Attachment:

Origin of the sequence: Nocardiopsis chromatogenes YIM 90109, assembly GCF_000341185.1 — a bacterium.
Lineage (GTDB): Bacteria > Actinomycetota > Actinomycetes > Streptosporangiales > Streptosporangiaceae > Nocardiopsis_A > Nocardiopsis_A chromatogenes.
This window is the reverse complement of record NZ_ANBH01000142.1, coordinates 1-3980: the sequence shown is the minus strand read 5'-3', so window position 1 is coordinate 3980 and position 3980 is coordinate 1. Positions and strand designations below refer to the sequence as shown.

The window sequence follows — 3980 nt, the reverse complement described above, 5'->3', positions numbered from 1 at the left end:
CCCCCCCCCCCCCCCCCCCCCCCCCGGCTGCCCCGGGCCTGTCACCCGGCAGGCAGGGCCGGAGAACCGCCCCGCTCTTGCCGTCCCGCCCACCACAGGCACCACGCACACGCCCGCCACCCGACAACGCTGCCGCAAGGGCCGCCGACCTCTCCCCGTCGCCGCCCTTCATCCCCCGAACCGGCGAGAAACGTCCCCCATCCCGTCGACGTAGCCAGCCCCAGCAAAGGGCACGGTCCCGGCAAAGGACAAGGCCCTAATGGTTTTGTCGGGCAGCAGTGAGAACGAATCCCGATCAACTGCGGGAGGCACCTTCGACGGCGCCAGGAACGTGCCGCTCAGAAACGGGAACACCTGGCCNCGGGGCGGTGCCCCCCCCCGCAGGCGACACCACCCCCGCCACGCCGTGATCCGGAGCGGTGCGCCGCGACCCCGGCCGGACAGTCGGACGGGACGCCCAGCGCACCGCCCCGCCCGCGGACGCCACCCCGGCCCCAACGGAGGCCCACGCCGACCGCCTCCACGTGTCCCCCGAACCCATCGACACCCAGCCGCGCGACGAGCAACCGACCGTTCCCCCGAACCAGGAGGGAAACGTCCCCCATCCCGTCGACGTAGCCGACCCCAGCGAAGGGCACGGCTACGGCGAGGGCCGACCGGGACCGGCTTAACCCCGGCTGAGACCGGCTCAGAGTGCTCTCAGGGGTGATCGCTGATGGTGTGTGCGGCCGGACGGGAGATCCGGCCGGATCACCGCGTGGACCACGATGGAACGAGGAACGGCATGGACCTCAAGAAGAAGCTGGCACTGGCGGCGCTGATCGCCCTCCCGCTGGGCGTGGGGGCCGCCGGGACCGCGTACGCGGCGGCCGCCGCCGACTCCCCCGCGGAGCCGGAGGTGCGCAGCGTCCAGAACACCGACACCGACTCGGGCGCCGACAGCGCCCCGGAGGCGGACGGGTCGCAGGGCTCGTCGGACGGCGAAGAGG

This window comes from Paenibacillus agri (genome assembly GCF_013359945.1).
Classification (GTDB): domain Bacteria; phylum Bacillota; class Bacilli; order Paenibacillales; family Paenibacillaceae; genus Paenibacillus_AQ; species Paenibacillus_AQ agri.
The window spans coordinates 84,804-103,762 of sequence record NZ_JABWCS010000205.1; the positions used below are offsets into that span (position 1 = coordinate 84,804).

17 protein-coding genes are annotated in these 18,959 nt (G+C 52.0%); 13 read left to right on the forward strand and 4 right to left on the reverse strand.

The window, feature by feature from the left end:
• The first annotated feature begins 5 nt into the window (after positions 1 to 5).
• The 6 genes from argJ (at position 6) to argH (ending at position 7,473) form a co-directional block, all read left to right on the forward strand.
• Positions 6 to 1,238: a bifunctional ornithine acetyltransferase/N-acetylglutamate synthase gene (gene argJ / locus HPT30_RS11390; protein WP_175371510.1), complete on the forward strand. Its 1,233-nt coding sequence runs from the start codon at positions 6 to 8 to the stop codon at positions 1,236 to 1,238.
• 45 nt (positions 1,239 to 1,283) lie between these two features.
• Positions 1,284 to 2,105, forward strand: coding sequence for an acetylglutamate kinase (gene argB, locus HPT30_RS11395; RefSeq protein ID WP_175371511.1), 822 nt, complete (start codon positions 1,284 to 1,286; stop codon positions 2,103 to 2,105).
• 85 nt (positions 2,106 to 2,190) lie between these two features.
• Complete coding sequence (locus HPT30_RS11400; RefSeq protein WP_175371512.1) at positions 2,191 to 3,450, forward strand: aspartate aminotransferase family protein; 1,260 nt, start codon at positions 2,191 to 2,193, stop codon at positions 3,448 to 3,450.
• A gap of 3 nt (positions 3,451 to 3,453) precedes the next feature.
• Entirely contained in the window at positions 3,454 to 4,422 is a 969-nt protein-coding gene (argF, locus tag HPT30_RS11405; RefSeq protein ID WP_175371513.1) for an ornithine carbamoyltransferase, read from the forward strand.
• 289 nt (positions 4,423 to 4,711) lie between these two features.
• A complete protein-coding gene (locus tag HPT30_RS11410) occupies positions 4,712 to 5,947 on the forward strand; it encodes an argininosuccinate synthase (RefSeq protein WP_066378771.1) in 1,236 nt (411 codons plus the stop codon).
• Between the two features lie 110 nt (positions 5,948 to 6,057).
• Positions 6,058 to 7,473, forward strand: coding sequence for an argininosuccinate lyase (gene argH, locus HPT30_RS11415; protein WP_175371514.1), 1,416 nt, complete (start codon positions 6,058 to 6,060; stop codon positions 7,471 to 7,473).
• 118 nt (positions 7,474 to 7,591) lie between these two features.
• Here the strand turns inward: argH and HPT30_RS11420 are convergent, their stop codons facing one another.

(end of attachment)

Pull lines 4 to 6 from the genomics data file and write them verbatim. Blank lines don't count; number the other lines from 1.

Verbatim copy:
The window sequence follows — 3980 nt, the reverse complement described above, 5'->3', positions numbered from 1 at the left end:
CCCCCCCCCCCCCCCCCCCCCCCCCGGCTGCCCCGGGCCTGTCACCCGGCAGGCAGGGCCGGAGAACCGCCCCGCTCTTGCCGTCCCGCCCACCACAGGCACCACGCACACGCCCGCCACCCGACAACGCTGCCGCAAGGGCCGCCGACCTCTCCCCGTCGCCGCCCTTCATCCCCCGAACCGGCGAGAAACGTCCCCCATCCCGTCGACGTAGCCAGCCCCAGCAAAGGGCACGGTCCCGGCAAAGGACAAGGCCCTAATGGTTTTGTCGGGCAGCAGTGAGAACGAATCCCGATCAACTGCGGGAGGCACCTTCGACGGCGCCAGGAACGTGCCGCTCAGAAACGGGAACACCTGGCCNCGGGGCGGTGCCCCCCCCCGCAGGCGACACCACCCCCGCCACGCCGTGATCCGGAGCGGTGCGCCGCGACCCCGGCCGGACAGTCGGACGGGACGCCCAGCGCACCGCCCCGCCCGCGGACGCCACCCCGGCCCCAACGGAGGCCCACGCCGACCGCCTCCACGTGTCCCCCGAACCCATCGACACCCAGCCGCGCGACGAGCAACCGACCGTTCCCCCGAACCAGGAGGGAAACGTCCCCCATCCCGTCGACGTAGCCGACCCCAGCGAAGGGCACGGCTACGGCGAGGGCCGACCGGGACCGGCTTAACCCCGGCTGAGACCGGCTCAGAGTGCTCTCAGGGGTGATCGCTGATGGTGTGTGCGGCCGGACGGGAGATCCGGCCGGATCACCGCGTGGACCACGATGGAACGAGGAACGGCATGGACCTCAAGAAGAAGCTGGCACTGGCGGCGCTGATCGCCCTCCCGCTGGGCGTGGGGGCCGCCGGGACCGCGTACGCGGCGGCCGCCGCCGACTCCCCCGCGGAGCCGGAGGTGCGCAGCGTCCAGAACACCGACACCGACTCGGGCGCCGACAGCGCCCCGGAGGCGGACGGGTCGCAGGGCTCGTCGGACGGCGAAGAGG

This window comes from Paenibacillus agri (genome assembly GCF_013359945.1).